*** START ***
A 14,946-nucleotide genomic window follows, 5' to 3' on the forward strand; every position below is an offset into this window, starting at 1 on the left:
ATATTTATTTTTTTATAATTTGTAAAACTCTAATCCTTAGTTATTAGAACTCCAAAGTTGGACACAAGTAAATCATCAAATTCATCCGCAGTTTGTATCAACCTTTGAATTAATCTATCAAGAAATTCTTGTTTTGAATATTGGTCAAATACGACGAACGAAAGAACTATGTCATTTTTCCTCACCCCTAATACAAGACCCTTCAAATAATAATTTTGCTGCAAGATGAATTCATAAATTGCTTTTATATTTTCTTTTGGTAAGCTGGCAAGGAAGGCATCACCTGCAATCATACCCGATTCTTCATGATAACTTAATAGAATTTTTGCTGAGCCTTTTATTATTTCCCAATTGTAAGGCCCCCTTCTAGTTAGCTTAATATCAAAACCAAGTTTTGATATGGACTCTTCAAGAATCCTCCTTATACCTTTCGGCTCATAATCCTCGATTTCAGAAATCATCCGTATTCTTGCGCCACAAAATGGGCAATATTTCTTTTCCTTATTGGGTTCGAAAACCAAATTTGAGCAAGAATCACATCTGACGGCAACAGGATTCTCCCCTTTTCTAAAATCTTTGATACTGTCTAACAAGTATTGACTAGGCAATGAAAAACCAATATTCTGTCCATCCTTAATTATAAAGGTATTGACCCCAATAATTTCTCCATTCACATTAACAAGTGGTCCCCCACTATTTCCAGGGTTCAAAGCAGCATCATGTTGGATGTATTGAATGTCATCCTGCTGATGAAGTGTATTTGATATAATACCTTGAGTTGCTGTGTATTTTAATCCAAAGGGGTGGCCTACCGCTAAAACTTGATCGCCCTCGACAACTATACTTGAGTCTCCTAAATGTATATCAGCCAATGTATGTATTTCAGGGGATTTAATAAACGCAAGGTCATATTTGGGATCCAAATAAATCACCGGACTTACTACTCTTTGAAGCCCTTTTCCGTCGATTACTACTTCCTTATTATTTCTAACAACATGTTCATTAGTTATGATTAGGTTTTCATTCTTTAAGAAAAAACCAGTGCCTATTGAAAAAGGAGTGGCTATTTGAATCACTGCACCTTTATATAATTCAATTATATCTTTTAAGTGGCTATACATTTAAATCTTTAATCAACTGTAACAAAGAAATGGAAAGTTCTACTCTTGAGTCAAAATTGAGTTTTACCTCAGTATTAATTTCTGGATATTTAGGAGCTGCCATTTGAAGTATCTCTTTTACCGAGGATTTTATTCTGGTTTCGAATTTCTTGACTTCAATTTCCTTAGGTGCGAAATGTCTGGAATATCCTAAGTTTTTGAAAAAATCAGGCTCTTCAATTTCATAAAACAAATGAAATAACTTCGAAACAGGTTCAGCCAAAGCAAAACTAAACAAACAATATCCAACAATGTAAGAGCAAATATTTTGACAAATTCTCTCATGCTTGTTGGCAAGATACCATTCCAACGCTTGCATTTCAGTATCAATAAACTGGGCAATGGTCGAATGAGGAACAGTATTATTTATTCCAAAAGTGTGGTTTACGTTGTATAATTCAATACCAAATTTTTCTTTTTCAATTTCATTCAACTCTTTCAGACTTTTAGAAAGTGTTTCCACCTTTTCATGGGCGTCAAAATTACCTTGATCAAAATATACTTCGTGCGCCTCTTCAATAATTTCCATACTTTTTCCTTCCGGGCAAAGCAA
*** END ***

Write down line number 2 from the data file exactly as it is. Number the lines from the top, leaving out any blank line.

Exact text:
ATATTTATTTTTTTATAATTTGTAAAACTCTAATCCTTAGTTATTAGAACTCCAAAGTTGGACACAAGTAAATCATCAAATTCATCCGCAGTTTGTATCAACCTTTGAATTAATCTATCAAGAAATTCTTGTTTTGAATATTGGTCAAATACGACGAACGAAAGAACTATGTCATTTTTCCTCACCCCTAATACAAGACCCTTCAAATAATAATTTTGCTGCAAGATGAATTCATAAATTGCTTTTATATTTTCTTTTGGTAAGCTGGCAAGGAAGGCATCACCTGCAATCATACCCGATTCTTCATGATAACTTAATAGAATTTTTGCTGAGCCTTTTATTATTTCCCAATTGTAAGGCCCCCTTCTAGTTAGCTTAATATCAAAACCAAGTTTTGATATGGACTCTTCAAGAATCCTCCTTATACCTTTCGGCTCATAATCCTCGATTTCAGAAATCATCCGTATTCTTGCGCCACAAAATGGGCAATATTTCTTTTCCTTATTGGGTTCGAAAACCAAATTTGAGCAAGAATCACATCTGACGGCAACAGGATTCTCCCCTTTTCTAAAATCTTTGATACTGTCTAACAAGTATTGACTAGGCAATGAAAAACCAATATTCTGTCCATCCTTAATTATAAAGGTATTGACCCCAATAATTTCTCCATTCACATTAACAAGTGGTCCCCCACTATTTCCAGGGTTCAAAGCAGCATCATGTTGGATGTATTGAATGTCATCCTGCTGATGAAGTGTATTTGATATAATACCTTGAGTTGCTGTGTATTTTAATCCAAAGGGGTGGCCTACCGCTAAAACTTGATCGCCCTCGACAACTATACTTGAGTCTCCTAAATGTATATCAGCCAATGTATGTATTTCAGGGGATTTAATAAACGCAAGGTCATATTTGGGATCCAAATAAATCACCGGACTTACTACTCTTTGAAGCCCTTTTCCGTCGATTACTACTTCCTTATTATTTCTAACAACATGTTCATTAGTTATGATTAGGTTTTCATTCTTTAAGAAAAAACCAGTGCCTATTGAAAAAGGAGTGGCTATTTGAATCACTGCACCTTTATATAATTCAATTATATCTTTTAAGTGGCTATACATTTAAATCTTTAATCAACTGTAACAAAGAAATGGAAAGTTCTACTCTTGAGTCAAAATTGAGTTTTACCTCAGTATTAATTTCTGGATATTTAGGAGCTGCCATTTGAAGTATCTCTTTTACCGAGGATTTTATTCTGGTTTCGAATTTCTTGACTTCAATTTCCTTAGGTGCGAAATGTCTGGAATATCCTAAGTTTTTGAAAAAATCAGGCTCTTCAATTTCATAAAACAAATGAAATAACTTCGAAACAGGTTCAGCCAAAGCAAAACTAAACAAACAATATCCAACAATGTAAGAGCAAATATTTTGACAAATTCTCTCATGCTTGTTGGCAAGATACCATTCCAACGCTTGCATTTCAGTATCAATAAACTGGGCAATGGTCGAATGAGGAACAGTATTATTTATTCCAAAAGTGTGGTTTACGTTGTATAATTCAATACCAAATTTTTCTTTTTCAATTTCATTCAACTCTTTCAGACTTTTAGAAAGTGTTTCCACCTTTTCATGGGCGTCAAAATTACCTTGATCAAAATATACTTCGTGCGCCTCTTCAATAATTTCCATACTTTTTCCTTCCGGGCAAAGCAA